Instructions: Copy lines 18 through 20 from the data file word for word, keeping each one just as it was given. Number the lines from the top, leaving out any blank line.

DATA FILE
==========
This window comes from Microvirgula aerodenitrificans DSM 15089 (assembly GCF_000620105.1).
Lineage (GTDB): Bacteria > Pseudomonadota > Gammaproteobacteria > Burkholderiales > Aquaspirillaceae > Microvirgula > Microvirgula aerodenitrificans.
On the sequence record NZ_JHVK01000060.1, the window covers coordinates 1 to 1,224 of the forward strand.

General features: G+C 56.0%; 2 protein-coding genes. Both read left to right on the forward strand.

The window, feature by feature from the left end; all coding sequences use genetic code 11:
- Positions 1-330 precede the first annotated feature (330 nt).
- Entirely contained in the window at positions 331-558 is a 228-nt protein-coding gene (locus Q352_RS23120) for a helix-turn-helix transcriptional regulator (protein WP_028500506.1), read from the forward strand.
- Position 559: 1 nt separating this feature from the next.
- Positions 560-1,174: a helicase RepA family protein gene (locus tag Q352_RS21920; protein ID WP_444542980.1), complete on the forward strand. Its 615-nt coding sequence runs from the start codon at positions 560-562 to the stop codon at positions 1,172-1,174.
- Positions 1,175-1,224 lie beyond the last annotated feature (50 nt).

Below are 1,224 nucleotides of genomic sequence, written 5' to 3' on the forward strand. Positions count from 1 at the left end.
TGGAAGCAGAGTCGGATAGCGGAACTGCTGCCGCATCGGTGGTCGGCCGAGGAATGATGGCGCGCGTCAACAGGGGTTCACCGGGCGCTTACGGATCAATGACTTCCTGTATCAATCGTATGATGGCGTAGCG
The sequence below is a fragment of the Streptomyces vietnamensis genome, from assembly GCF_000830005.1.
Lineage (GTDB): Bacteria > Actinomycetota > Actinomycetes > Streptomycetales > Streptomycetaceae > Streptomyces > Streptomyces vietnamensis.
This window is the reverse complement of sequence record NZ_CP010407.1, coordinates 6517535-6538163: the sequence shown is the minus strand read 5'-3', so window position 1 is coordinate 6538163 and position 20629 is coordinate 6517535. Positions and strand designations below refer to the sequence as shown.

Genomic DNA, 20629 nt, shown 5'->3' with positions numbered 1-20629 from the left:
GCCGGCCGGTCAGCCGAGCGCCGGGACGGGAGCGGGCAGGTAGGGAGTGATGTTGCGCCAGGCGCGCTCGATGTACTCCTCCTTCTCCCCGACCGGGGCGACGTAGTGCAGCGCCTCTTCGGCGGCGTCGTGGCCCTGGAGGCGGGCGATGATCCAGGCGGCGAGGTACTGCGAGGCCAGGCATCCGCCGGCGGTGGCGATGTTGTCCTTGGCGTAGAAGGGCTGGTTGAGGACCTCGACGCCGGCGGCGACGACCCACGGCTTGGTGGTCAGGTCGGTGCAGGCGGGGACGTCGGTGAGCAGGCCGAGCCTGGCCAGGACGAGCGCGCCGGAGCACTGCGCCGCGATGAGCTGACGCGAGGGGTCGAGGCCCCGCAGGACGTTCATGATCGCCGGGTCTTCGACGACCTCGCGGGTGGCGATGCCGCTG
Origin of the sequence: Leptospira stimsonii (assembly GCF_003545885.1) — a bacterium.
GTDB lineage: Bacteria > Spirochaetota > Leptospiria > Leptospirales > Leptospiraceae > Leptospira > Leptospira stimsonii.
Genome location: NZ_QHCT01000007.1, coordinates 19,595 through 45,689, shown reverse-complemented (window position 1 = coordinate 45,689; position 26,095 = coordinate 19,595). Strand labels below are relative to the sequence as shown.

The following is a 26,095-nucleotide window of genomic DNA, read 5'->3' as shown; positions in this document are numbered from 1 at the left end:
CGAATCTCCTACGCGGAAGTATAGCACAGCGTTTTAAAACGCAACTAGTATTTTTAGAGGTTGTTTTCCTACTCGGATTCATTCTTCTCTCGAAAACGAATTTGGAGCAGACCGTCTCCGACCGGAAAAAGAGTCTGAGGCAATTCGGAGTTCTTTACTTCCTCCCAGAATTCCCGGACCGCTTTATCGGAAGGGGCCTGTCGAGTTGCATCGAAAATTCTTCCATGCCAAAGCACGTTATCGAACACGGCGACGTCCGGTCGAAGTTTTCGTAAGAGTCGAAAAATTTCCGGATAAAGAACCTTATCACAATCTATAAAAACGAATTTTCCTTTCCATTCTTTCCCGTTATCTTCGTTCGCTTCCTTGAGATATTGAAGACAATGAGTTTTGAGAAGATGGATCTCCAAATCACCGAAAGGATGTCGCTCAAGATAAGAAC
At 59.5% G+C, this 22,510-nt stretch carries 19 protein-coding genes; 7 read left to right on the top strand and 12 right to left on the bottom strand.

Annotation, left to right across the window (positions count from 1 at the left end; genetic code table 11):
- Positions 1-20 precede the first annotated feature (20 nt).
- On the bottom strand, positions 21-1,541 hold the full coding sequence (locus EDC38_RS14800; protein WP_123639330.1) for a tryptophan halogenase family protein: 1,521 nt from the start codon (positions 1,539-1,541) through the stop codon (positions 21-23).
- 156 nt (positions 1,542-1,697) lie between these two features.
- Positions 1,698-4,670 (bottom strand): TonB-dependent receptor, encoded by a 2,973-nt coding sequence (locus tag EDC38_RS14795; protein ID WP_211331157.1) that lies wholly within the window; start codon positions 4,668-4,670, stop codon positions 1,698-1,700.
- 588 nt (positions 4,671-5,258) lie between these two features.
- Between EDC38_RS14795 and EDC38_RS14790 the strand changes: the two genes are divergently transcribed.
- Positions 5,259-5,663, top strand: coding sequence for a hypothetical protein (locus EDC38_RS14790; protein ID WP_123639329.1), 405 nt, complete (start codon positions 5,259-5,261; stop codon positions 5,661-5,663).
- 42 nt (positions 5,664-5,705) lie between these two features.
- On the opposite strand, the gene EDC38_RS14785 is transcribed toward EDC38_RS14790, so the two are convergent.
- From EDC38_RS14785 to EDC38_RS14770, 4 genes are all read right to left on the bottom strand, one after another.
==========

Origin of the sequence: Leptospira stimsonii (assembly GCF_003545885.1) — a bacterium.
GTDB lineage: Bacteria > Spirochaetota > Leptospiria > Leptospirales > Leptospiraceae > Leptospira > Leptospira stimsonii.
Genome location: NZ_QHCT01000007.1, coordinates 19,595 through 45,689, shown reverse-complemented (window position 1 = coordinate 45,689; position 26,095 = coordinate 19,595). Strand labels below are relative to the sequence as shown.